In the past few decades, the field of physical activity has grown and evolved in scope, depth, visibility and impact around the world. Global progress has been observed in research and practice in physical activity regarding surveillance, health outcomes, correlates/determinants, interventions, translation and policy. The 2012 and 2016 Lancet series on physical activity provide some of the most comprehensive global analysis on various topics within physical activity. Based on the Lancet series and other key developments in the field, literature searches, and expert group meetings and consultation, we provide a global summary on the progress of, gaps in and future directions for physical activity research in the following areas: (1) surveillance and trends, (2) correlates and determinants, (3) health outcomes and (4) interventions, programmes and policies. Besides lessons learnt within each specific area, several recommendations are shared across areas of research, including improvement in measurement, applying a global perspective with a growing emphasis on low-income and middle-income countries, improving inclusiveness and equity in research, making translation an integral part of research for real-world impact, taking an ‘upstream’ public health approach, and working across disciplines and sectors to co-design research and co-create solutions. We have summarised lessons learnt and recommendations for future research as ‘roadmaps’ in progress to encourage moving the field of physical activity towards achieving population-level impact globally.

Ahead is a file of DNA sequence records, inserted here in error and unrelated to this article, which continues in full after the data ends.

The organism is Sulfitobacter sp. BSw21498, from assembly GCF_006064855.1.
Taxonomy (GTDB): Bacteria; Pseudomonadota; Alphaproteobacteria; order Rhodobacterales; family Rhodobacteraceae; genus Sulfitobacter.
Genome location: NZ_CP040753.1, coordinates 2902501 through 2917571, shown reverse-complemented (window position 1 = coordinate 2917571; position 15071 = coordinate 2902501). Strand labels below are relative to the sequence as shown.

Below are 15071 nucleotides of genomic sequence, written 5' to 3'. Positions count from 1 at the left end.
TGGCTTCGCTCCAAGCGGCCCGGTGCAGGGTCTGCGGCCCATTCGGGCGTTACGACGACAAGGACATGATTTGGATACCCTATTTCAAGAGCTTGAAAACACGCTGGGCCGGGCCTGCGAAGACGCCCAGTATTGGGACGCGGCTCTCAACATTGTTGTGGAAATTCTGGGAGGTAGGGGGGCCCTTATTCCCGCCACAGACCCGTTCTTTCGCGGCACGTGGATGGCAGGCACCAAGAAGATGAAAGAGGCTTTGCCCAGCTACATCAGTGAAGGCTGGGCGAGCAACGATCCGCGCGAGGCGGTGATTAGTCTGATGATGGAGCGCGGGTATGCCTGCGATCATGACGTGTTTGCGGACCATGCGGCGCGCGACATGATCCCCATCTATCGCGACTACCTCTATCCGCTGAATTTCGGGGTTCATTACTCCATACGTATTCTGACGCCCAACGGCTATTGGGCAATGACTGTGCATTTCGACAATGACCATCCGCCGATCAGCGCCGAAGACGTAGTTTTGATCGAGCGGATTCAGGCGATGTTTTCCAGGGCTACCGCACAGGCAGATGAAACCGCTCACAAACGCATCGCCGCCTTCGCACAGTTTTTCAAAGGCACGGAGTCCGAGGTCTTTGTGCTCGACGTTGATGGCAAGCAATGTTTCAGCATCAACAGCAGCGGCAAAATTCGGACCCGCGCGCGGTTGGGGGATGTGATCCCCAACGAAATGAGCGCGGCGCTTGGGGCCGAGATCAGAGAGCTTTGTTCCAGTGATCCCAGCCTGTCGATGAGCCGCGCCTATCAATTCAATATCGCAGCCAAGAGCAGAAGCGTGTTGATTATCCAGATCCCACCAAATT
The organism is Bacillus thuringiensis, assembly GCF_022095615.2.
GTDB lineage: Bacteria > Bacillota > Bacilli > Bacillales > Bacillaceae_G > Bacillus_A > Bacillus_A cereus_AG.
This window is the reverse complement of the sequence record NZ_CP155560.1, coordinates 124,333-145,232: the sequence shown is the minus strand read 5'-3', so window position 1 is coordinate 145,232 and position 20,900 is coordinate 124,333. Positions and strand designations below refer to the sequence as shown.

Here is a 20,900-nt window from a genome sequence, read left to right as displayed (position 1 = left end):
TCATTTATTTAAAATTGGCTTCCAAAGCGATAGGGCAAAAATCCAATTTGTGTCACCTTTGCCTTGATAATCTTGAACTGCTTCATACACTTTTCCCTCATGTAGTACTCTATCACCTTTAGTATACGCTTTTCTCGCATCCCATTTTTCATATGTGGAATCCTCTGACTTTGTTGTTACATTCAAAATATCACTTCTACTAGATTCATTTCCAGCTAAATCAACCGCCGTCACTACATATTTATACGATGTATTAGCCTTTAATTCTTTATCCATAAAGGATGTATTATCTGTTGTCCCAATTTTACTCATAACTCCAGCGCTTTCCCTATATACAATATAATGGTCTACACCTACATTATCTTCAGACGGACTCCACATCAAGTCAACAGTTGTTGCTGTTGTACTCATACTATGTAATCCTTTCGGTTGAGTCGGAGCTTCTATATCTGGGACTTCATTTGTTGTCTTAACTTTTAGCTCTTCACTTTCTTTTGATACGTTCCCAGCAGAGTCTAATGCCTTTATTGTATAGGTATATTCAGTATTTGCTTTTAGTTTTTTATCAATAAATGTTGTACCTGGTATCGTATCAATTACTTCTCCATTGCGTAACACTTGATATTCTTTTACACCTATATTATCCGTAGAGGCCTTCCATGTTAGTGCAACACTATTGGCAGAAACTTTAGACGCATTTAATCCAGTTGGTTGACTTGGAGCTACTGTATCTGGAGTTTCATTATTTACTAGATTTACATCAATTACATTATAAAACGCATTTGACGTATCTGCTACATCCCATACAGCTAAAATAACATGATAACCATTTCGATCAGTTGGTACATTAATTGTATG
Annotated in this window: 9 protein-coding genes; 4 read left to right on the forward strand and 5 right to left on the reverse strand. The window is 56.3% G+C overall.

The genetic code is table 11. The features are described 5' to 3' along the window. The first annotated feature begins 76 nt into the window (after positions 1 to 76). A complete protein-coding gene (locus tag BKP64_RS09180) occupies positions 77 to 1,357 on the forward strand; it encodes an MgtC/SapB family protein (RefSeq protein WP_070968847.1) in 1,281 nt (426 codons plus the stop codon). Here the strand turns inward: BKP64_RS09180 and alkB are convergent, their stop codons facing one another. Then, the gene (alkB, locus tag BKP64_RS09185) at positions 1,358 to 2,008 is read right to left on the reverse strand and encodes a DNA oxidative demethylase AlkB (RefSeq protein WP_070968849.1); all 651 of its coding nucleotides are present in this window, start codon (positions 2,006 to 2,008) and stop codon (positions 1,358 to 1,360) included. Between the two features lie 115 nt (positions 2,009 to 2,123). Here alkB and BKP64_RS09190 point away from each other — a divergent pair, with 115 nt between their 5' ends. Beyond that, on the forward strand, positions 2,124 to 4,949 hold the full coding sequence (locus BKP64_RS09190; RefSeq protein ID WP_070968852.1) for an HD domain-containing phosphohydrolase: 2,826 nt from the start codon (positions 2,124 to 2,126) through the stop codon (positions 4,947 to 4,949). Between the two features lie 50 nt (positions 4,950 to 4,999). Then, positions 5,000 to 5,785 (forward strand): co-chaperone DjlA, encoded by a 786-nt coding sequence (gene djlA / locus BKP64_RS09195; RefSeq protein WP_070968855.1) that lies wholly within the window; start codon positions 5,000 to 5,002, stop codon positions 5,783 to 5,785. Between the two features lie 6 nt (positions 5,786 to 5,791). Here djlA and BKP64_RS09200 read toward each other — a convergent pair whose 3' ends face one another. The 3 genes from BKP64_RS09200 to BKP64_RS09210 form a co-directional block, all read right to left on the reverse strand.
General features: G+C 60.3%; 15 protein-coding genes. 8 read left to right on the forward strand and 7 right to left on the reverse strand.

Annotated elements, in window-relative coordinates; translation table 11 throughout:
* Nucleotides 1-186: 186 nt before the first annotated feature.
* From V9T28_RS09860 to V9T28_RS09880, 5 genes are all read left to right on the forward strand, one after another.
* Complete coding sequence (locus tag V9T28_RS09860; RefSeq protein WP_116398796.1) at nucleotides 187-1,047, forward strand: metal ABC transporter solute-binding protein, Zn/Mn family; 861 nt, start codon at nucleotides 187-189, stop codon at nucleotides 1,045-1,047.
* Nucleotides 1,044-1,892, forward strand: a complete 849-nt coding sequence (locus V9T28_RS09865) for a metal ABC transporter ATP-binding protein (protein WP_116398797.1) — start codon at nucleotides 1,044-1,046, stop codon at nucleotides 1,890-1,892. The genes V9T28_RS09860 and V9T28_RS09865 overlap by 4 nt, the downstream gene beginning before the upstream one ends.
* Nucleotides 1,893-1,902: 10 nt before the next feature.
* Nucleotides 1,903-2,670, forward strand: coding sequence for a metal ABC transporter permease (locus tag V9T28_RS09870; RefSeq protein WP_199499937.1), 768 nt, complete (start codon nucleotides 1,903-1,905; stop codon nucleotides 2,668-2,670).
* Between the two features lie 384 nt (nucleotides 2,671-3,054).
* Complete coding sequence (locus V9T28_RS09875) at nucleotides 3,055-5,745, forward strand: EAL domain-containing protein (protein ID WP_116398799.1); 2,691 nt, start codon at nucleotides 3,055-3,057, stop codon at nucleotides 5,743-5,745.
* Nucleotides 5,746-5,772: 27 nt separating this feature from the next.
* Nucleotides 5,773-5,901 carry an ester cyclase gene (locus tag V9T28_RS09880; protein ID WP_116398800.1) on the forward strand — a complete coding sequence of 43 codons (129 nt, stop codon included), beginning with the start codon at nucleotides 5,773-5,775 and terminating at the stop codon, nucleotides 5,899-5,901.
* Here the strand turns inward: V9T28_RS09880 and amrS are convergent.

- physical activity
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Contributors DD drafted the manuscript based on discussions involving all the authors, and literature reviews were conducted by ARV. All the authors have critically reviewed the draft and approved the final version before submission.
Funding This study was supported by the National Heart Foundation of Australia (101234) and the National Institutes of Health (NIH R13 CA228499-01). DD was funded by a Future Leader Fellowship from the Australian Heart Foundation (#101234) and a University of Sydney SOAR fellowship.
Competing interests None declared.
Patient consent for publication Not required.
Provenance and peer review Not commissioned; externally peer reviewed.
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